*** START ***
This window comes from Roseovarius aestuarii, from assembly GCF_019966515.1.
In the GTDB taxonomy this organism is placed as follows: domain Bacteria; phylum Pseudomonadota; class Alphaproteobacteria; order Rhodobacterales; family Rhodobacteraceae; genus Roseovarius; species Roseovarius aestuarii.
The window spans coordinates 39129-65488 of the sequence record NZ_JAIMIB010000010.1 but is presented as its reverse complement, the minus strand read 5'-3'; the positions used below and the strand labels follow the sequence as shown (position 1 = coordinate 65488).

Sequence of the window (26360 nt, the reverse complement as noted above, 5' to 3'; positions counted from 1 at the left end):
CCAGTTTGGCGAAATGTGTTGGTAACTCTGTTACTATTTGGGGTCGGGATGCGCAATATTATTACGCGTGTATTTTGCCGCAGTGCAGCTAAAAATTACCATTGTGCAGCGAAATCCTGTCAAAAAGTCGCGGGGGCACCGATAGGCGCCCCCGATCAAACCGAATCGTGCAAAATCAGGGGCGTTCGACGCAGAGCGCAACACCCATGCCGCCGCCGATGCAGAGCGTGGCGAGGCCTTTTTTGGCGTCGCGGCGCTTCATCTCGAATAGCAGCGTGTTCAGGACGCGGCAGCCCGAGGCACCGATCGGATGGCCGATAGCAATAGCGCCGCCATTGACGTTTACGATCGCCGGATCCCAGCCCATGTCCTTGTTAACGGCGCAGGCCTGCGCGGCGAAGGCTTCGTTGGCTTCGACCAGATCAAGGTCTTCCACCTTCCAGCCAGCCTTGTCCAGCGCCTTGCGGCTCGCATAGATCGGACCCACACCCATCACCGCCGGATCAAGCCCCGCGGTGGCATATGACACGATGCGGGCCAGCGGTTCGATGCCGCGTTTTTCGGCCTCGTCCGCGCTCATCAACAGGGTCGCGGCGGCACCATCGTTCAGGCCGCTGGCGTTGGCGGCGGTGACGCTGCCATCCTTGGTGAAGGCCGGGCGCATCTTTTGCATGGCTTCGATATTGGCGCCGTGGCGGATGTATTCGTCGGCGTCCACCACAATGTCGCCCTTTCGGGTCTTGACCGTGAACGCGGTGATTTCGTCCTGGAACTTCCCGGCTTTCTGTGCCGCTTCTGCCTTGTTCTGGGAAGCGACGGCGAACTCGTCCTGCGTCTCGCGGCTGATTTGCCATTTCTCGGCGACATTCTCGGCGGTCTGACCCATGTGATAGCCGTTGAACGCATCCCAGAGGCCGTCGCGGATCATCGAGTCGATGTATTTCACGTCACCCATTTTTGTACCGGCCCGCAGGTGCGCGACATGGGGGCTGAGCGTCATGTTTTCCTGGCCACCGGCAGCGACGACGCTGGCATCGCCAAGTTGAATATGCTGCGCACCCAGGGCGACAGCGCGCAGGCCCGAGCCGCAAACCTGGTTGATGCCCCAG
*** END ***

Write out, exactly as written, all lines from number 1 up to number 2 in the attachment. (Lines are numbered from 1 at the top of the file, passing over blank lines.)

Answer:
This window comes from Roseovarius aestuarii, from assembly GCF_019966515.1.
In the GTDB taxonomy this organism is placed as follows: domain Bacteria; phylum Pseudomonadota; class Alphaproteobacteria; order Rhodobacterales; family Rhodobacteraceae; genus Roseovarius; species Roseovarius aestuarii.